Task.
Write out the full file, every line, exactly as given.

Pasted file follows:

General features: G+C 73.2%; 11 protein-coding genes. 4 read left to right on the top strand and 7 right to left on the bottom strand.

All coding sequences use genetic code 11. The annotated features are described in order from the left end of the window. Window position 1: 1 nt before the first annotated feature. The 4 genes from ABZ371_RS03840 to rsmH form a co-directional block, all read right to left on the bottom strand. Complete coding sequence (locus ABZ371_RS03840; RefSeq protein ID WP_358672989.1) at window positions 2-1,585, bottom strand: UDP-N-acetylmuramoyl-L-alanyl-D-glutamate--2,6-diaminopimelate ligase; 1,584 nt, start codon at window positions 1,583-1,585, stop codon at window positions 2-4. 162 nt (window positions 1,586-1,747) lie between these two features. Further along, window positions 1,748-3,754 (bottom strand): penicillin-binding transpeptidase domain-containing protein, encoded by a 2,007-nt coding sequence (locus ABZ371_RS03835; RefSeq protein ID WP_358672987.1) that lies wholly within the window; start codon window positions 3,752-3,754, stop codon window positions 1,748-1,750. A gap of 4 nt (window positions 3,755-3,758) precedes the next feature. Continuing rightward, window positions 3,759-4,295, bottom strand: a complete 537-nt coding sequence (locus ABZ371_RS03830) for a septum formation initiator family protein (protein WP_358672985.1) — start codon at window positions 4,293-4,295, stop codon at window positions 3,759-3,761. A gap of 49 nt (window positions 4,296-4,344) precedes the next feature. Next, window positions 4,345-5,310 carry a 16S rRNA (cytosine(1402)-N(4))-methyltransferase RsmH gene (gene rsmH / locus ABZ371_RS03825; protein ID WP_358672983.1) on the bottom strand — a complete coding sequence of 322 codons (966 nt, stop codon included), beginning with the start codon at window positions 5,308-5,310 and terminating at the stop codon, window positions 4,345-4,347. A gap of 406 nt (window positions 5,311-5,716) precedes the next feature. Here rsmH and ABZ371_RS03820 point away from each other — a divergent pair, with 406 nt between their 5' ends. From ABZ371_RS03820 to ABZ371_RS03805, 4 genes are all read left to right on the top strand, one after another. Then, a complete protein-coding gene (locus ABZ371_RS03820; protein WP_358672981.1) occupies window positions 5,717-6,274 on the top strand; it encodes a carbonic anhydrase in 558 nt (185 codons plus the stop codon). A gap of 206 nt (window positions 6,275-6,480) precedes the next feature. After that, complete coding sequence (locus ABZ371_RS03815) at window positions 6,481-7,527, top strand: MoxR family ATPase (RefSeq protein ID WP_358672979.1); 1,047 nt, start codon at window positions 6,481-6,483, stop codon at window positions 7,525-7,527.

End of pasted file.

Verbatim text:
General features: G+C 73.2%; 11 protein-coding genes. 4 read left to right on the top strand and 7 right to left on the bottom strand.

All coding sequences use genetic code 11. The annotated features are described in order from the left end of the window. Window position 1: 1 nt before the first annotated feature. The 4 genes from ABZ371_RS03840 to rsmH form a co-directional block, all read right to left on the bottom strand. Complete coding sequence (locus ABZ371_RS03840; RefSeq protein ID WP_358672989.1) at window positions 2-1,585, bottom strand: UDP-N-acetylmuramoyl-L-alanyl-D-glutamate--2,6-diaminopimelate ligase; 1,584 nt, start codon at window positions 1,583-1,585, stop codon at window positions 2-4. 162 nt (window positions 1,586-1,747) lie between these two features. Further along, window positions 1,748-3,754 (bottom strand): penicillin-binding transpeptidase domain-containing protein, encoded by a 2,007-nt coding sequence (locus ABZ371_RS03835; RefSeq protein ID WP_358672987.1) that lies wholly within the window; start codon window positions 3,752-3,754, stop codon window positions 1,748-1,750. A gap of 4 nt (window positions 3,755-3,758) precedes the next feature. Continuing rightward, window positions 3,759-4,295, bottom strand: a complete 537-nt coding sequence (locus ABZ371_RS03830) for a septum formation initiator family protein (protein WP_358672985.1) — start codon at window positions 4,293-4,295, stop codon at window positions 3,759-3,761. A gap of 49 nt (window positions 4,296-4,344) precedes the next feature. Next, window positions 4,345-5,310 carry a 16S rRNA (cytosine(1402)-N(4))-methyltransferase RsmH gene (gene rsmH / locus ABZ371_RS03825; protein ID WP_358672983.1) on the bottom strand — a complete coding sequence of 322 codons (966 nt, stop codon included), beginning with the start codon at window positions 5,308-5,310 and terminating at the stop codon, window positions 4,345-4,347. A gap of 406 nt (window positions 5,311-5,716) precedes the next feature. Here rsmH and ABZ371_RS03820 point away from each other — a divergent pair, with 406 nt between their 5' ends. From ABZ371_RS03820 to ABZ371_RS03805, 4 genes are all read left to right on the top strand, one after another. Then, a complete protein-coding gene (locus ABZ371_RS03820; protein WP_358672981.1) occupies window positions 5,717-6,274 on the top strand; it encodes a carbonic anhydrase in 558 nt (185 codons plus the stop codon). A gap of 206 nt (window positions 6,275-6,480) precedes the next feature. After that, complete coding sequence (locus ABZ371_RS03815) at window positions 6,481-7,527, top strand: MoxR family ATPase (RefSeq protein ID WP_358672979.1); 1,047 nt, start codon at window positions 6,481-6,483, stop codon at window positions 7,525-7,527.